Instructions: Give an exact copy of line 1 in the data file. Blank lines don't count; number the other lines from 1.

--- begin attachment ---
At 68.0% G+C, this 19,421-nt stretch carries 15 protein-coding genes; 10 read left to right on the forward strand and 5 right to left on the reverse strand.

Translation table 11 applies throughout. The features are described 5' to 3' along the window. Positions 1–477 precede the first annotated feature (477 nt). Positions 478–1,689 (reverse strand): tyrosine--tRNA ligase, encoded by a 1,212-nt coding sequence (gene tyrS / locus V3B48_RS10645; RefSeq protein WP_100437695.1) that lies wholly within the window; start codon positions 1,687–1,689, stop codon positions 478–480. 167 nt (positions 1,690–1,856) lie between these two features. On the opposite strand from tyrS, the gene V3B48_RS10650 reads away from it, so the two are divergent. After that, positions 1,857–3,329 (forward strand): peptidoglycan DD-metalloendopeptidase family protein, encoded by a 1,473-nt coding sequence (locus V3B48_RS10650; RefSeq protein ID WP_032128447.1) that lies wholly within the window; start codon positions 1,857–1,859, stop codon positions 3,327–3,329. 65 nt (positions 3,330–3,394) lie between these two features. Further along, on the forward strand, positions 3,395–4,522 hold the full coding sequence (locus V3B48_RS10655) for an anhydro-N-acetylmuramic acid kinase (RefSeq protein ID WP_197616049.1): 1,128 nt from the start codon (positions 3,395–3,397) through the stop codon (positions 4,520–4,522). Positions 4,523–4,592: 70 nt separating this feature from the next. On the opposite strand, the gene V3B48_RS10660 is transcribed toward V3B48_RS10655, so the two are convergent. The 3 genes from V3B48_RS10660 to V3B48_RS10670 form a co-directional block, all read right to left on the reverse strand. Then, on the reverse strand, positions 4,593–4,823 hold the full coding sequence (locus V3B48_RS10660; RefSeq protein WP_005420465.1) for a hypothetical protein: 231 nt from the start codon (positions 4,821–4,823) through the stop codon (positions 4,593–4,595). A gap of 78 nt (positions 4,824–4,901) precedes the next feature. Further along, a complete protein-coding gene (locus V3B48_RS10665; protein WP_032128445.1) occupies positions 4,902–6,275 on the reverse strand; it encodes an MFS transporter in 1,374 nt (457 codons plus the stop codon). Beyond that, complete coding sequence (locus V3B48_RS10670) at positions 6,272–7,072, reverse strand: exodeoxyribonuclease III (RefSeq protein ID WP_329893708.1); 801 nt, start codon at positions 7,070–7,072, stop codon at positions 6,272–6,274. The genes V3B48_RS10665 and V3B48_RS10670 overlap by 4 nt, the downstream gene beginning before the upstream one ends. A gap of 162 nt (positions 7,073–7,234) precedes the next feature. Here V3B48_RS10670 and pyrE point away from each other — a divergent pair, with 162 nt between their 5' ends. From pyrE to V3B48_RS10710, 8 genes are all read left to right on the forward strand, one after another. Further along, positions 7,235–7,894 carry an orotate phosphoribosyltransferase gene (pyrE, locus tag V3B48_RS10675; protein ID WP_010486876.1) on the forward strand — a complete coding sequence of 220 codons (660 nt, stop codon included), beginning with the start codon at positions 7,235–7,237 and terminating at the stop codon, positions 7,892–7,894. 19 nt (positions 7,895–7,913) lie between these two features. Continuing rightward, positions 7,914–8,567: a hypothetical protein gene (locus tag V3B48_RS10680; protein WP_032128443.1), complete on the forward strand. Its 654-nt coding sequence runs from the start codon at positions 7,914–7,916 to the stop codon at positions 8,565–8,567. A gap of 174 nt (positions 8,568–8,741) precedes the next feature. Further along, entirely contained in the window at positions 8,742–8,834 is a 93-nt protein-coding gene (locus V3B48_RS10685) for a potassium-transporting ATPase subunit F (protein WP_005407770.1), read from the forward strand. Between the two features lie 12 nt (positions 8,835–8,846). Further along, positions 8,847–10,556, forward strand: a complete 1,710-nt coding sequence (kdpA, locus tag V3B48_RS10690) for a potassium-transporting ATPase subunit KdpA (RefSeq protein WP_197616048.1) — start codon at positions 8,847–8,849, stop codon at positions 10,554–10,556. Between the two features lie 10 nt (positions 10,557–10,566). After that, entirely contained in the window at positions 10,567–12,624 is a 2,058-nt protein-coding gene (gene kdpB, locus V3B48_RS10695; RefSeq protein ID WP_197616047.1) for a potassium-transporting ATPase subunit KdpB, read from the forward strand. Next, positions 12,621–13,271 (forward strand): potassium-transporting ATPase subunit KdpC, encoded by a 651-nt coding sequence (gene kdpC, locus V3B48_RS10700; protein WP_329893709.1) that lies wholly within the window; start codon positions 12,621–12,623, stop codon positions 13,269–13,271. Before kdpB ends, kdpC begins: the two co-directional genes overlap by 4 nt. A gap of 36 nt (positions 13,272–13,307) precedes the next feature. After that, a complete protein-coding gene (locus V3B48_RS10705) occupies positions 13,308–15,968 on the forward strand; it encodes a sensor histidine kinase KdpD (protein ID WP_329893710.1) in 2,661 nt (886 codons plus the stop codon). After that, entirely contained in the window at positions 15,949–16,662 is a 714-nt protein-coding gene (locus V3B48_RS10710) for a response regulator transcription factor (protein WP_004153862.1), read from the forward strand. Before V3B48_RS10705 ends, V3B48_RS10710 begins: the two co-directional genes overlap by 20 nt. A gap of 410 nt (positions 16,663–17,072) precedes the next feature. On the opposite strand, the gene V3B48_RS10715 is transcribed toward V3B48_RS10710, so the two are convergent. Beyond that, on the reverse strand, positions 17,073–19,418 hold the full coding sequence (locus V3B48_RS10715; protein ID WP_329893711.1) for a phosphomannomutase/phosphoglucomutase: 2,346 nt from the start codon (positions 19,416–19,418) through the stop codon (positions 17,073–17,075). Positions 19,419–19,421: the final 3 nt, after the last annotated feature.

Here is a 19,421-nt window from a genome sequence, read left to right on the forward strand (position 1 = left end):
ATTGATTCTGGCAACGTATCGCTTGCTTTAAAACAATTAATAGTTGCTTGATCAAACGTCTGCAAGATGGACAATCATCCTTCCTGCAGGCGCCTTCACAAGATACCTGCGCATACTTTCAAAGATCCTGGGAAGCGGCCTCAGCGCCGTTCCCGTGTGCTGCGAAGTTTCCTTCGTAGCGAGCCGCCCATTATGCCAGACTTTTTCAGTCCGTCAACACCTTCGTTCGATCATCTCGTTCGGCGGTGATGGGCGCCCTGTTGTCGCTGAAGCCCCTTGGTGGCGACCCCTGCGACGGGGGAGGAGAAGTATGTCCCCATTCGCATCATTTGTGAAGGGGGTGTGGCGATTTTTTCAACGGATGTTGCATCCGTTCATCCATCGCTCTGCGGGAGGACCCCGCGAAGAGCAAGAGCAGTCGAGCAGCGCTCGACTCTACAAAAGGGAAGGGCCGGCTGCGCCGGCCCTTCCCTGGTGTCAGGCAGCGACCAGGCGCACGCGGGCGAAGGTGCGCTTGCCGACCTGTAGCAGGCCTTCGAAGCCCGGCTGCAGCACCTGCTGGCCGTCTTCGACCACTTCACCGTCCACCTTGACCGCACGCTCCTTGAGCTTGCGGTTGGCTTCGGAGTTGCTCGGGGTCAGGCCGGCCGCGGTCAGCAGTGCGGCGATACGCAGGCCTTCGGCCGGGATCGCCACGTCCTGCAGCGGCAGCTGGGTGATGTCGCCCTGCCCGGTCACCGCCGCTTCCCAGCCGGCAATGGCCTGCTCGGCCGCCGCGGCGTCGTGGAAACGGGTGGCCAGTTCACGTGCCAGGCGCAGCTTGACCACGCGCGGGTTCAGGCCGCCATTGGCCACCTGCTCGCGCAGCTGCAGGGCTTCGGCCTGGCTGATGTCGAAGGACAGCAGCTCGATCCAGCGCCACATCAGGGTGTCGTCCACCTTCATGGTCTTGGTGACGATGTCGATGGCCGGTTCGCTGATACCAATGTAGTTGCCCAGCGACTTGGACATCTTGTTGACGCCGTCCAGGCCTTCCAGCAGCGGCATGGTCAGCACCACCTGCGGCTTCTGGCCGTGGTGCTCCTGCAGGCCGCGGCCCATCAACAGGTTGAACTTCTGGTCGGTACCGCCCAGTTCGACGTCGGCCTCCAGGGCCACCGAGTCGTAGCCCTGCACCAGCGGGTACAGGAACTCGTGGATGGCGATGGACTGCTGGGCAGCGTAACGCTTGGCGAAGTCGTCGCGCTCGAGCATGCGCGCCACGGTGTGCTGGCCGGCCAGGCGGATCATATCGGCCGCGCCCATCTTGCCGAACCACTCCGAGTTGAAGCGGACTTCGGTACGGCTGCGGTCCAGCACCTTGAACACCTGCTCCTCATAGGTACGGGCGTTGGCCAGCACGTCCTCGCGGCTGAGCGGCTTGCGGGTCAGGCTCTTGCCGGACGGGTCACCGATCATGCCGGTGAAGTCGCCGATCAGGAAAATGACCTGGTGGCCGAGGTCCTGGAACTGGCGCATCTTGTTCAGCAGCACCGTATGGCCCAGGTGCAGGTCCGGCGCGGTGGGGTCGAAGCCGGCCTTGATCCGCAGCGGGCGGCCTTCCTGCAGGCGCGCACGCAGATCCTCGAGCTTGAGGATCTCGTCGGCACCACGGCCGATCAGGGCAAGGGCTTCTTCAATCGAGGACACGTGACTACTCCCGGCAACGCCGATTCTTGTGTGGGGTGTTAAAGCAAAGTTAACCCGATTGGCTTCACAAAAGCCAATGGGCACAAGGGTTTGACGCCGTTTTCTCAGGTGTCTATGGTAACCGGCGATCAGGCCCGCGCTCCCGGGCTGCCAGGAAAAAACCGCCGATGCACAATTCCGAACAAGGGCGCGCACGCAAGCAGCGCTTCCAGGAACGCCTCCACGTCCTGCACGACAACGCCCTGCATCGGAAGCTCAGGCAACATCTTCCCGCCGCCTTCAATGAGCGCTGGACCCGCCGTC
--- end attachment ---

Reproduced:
At 68.0% G+C, this 19,421-nt stretch carries 15 protein-coding genes; 10 read left to right on the forward strand and 5 right to left on the reverse strand.